Librarian said...

I was born in 1968 so my childhood was a bit later than yours, but there was still no staring at screens all day. Germany only had three TV channels, and "Children's Hour" really WAS only one hour long when I was little. And when we were out playing - which was the case when the weather was fine - our Mum would not call us in just to watch TV but let us keep playing outside with our friends and other kids around the neighbourhood. The condition was that we'd done our homework first, and that we would be home by 6:00 pm - everything in between was completely up to us, and our parents more often than not had no idea where we were, especially not if we were on our bikes.

Jennyff said...

I totally agree, my childhood was like yours, we just took off for the day not telling anyone where we were going. Here I see a little girl come out to play on her bike in the communal square but always with a parent, even in lock down and in full site of a lot of houses. In Italy the children still run around unsupervised, as a friend told me if a child is lost someone will bring it home, we all know each other we all take care of each other.

Jules said...

My childhood was also similar yours. And yes, I'm sure the sun was always shining. :)

wherethejourneytakesme said...

I was born in 1954, but I can relate to your childhood. At age 6 we moved to a tiny village and I would spend most of my days just wandering around in the woods and walking along the stream banks playing with friends. We only went home for lunch (you never appeared home for lunch with a friend in those days) - but each went home and then met up again later. They were good days though and not something children would be safe doing now. Sad times that they cannot wander very far - I learned to take care of myself from a very early age. x

Anonymous said...

Paraphernalia

Heather said...

I had a lovely childhood even though it was during WW2. I grew up in the country living with my mother in her parents' house when Dad joined the Army. There was quite a large garden with plenty of hidey-holes, a small paddock for Granny's goats and then a wood across a farmer's field which we (my cousins and I) were allowed to explore. Idyllic. I am very content where I am at present, but do miss the countryside though to walk in it now would not be easy. I need a good flat pavement for safety.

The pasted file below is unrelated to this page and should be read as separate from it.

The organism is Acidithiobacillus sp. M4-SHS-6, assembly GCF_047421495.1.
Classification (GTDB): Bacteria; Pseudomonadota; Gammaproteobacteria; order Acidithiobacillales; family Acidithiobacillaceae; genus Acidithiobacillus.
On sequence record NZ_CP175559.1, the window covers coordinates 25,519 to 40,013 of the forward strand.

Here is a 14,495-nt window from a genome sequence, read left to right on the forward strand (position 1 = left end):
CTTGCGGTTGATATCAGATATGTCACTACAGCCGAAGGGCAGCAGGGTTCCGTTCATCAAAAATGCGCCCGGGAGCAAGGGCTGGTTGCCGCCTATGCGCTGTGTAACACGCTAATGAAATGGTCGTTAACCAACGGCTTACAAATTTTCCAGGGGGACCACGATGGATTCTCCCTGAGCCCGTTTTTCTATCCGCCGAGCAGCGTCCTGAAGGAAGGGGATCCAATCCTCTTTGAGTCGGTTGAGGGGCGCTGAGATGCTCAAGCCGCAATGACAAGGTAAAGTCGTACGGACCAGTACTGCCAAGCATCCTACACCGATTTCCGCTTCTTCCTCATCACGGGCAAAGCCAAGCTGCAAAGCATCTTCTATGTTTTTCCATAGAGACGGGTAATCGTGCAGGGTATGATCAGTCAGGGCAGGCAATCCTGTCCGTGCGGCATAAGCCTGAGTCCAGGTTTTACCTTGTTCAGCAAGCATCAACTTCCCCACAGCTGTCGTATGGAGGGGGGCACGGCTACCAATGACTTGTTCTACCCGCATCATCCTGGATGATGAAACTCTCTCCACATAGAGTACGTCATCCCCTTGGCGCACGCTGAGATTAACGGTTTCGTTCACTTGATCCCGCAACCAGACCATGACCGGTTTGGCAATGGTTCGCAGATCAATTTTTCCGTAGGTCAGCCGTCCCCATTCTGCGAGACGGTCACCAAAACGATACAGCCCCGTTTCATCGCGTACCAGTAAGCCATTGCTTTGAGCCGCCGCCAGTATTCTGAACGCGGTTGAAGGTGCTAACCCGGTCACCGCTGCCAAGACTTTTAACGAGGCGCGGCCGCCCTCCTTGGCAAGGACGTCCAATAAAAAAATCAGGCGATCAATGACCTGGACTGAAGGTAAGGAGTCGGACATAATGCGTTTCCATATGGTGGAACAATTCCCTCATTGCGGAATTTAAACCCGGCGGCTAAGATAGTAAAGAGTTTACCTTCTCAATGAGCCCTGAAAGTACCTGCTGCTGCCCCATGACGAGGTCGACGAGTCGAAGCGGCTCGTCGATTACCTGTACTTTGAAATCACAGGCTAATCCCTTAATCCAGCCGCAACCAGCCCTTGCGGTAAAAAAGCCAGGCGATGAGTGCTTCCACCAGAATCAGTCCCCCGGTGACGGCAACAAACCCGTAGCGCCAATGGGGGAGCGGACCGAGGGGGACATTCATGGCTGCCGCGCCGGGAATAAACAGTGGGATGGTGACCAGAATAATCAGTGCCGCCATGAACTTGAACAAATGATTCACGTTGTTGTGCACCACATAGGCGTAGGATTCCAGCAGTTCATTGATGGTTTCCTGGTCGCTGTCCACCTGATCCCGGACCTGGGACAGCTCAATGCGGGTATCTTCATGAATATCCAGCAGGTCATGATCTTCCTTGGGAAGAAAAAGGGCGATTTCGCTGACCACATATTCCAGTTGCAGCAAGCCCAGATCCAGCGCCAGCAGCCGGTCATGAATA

The Weaver of Grass said...

Like yesterday with all the confectionery now today with all your playing experiences - two really enjoyable reads for me, so thank you one and all. These are the memories that keep us going.

gmv said...

Lovely memories. I had a similar childhood. The best.

Eleanor said...

I'm 70 and my childhood was much like yours. A lot of time was spent at my granny's (she lived in a small village in S.W. Scotland), along with my younger brother and at least 4 cousins. We used to be out all day making dens, collecting wild rasps and brambles and playing along the river bank. we used to make dams but knew that we had to "break" them before we left for home for our dinner. My granny could make a meal out of next to nothing. She'd had plenty of practice as she raised 11 children, her youngest being only 6 months old when my grandfather died, and no widows pensions then. Happy days!